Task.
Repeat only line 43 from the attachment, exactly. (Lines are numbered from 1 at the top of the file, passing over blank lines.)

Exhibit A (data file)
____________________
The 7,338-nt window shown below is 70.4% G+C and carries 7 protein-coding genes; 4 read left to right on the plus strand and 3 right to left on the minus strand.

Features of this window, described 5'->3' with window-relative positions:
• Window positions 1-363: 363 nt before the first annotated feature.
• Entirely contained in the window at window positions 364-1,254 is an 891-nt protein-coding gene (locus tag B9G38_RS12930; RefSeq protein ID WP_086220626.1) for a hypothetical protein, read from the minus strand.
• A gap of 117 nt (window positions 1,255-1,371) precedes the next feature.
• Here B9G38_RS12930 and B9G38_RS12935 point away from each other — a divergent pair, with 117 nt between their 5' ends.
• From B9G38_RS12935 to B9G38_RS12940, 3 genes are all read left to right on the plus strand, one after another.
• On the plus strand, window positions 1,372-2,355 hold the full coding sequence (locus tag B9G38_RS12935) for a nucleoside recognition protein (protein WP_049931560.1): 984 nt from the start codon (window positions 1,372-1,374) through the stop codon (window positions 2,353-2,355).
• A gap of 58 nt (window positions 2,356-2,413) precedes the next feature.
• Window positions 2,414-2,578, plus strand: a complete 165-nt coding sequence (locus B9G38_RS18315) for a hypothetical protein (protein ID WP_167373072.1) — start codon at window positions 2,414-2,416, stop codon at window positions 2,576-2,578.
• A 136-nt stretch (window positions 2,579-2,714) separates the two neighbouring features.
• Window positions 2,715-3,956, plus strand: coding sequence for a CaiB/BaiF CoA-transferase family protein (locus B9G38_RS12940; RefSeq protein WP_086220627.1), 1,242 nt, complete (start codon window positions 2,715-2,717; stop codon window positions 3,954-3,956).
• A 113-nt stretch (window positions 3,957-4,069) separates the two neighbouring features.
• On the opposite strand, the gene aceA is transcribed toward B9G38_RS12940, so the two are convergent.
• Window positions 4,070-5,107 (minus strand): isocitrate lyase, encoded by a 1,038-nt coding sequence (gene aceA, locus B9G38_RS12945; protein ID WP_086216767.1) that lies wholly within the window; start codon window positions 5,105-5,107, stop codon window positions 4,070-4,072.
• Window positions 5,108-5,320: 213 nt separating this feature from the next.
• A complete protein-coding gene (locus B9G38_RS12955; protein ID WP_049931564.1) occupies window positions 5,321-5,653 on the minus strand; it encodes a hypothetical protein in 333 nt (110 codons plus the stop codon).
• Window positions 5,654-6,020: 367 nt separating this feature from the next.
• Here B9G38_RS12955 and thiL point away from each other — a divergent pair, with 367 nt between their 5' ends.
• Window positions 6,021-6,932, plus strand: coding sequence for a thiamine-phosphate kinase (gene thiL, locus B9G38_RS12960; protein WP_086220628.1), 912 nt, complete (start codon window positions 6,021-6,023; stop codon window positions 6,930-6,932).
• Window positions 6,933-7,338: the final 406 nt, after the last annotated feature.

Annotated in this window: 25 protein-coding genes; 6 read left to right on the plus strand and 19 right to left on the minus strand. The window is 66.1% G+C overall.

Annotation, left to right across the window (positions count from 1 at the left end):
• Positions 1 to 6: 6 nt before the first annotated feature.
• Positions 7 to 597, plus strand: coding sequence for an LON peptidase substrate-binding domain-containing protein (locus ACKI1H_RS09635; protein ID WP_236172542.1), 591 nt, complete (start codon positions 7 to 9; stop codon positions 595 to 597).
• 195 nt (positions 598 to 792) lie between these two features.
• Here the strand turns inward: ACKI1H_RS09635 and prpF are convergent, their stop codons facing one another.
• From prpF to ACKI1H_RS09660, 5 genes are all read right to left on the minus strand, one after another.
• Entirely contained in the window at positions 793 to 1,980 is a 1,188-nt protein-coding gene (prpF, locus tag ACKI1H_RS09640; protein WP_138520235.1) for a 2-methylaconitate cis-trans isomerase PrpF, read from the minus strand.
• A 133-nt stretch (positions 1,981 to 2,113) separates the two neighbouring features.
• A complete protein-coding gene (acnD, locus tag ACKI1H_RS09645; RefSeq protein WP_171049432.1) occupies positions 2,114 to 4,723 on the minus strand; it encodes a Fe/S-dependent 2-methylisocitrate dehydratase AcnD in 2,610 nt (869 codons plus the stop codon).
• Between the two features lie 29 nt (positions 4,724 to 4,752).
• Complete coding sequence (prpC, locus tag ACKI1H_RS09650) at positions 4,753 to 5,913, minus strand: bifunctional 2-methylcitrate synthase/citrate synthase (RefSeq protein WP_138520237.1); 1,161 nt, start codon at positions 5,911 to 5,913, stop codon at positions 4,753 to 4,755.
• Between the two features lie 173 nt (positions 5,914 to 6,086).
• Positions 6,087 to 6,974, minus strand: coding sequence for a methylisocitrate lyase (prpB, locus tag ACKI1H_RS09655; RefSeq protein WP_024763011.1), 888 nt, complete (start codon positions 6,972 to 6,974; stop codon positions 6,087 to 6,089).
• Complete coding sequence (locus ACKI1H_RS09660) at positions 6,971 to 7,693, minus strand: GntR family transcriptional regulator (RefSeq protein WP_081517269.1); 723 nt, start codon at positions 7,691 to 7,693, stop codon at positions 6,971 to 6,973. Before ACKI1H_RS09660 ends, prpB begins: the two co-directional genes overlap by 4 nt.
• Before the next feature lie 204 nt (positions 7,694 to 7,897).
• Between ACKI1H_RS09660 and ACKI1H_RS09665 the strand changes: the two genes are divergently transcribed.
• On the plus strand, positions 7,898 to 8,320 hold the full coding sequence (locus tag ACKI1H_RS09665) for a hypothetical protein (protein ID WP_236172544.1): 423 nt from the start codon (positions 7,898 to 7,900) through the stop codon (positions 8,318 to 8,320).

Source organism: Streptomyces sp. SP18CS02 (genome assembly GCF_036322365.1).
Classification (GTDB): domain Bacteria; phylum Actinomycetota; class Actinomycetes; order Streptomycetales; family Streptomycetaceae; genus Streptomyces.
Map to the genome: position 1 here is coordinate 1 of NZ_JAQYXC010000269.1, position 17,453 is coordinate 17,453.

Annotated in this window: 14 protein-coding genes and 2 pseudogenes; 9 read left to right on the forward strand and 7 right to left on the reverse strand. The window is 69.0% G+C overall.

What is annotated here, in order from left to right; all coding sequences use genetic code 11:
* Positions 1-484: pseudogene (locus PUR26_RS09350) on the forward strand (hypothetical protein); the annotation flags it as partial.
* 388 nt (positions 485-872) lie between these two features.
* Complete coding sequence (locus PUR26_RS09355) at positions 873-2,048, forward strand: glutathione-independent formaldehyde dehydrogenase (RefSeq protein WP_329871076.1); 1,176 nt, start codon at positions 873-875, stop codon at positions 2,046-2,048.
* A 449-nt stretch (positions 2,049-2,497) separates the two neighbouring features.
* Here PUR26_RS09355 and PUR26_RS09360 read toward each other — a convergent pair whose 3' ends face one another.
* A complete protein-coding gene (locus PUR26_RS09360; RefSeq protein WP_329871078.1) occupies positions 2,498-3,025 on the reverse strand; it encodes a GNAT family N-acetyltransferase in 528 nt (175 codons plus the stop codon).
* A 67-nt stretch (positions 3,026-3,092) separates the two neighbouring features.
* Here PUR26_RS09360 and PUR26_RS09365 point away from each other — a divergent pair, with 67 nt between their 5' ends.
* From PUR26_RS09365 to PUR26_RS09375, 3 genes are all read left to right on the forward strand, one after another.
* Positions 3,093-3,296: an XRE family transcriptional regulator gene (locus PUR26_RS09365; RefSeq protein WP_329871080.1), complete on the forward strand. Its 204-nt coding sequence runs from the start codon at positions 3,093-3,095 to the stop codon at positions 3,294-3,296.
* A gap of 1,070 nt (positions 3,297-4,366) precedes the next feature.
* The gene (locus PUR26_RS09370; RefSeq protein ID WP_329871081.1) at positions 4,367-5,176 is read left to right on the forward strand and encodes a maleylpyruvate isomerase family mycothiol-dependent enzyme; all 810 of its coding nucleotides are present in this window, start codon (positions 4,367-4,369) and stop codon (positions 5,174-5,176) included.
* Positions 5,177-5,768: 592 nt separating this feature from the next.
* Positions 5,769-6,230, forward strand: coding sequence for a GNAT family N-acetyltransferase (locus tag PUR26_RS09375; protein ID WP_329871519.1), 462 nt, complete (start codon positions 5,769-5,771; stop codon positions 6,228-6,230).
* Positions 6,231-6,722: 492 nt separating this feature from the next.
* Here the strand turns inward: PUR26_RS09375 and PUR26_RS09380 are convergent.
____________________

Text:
Annotated in this window: 14 protein-coding genes and 2 pseudogenes; 9 read left to right on the forward strand and 7 right to left on the reverse strand. The window is 69.0% G+C overall.